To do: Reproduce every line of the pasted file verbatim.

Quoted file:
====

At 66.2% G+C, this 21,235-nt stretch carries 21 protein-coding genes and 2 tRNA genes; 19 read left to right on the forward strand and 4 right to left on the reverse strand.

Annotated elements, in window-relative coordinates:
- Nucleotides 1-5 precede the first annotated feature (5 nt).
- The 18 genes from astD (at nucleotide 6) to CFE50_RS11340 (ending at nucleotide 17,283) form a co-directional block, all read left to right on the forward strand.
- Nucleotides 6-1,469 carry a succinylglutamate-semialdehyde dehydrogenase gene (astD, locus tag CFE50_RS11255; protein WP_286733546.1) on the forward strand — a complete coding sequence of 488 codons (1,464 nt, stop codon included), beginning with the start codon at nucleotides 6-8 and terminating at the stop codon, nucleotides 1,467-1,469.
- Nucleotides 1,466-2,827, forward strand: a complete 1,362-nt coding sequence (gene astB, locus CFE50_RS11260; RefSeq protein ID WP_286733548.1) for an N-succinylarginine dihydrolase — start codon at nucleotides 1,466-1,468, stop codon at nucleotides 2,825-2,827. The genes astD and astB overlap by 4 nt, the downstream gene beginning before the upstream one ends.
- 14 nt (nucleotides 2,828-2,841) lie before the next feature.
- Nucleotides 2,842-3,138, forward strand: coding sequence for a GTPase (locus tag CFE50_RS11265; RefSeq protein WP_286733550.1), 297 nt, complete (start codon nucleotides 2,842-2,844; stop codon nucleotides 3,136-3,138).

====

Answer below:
At 66.2% G+C, this 21,235-nt stretch carries 21 protein-coding genes and 2 tRNA genes; 19 read left to right on the forward strand and 4 right to left on the reverse strand.

Annotated elements, in window-relative coordinates:
- Nucleotides 1-5 precede the first annotated feature (5 nt).
- The 18 genes from astD (at nucleotide 6) to CFE50_RS11340 (ending at nucleotide 17,283) form a co-directional block, all read left to right on the forward strand.
- Nucleotides 6-1,469 carry a succinylglutamate-semialdehyde dehydrogenase gene (astD, locus tag CFE50_RS11255; protein WP_286733546.1) on the forward strand — a complete coding sequence of 488 codons (1,464 nt, stop codon included), beginning with the start codon at nucleotides 6-8 and terminating at the stop codon, nucleotides 1,467-1,469.
- Nucleotides 1,466-2,827, forward strand: a complete 1,362-nt coding sequence (gene astB, locus CFE50_RS11260; RefSeq protein ID WP_286733548.1) for an N-succinylarginine dihydrolase — start codon at nucleotides 1,466-1,468, stop codon at nucleotides 2,825-2,827. The genes astD and astB overlap by 4 nt, the downstream gene beginning before the upstream one ends.
- 14 nt (nucleotides 2,828-2,841) lie before the next feature.
- Nucleotides 2,842-3,138, forward strand: coding sequence for a GTPase (locus tag CFE50_RS11265; RefSeq protein WP_286733550.1), 297 nt, complete (start codon nucleotides 2,842-2,844; stop codon nucleotides 3,136-3,138).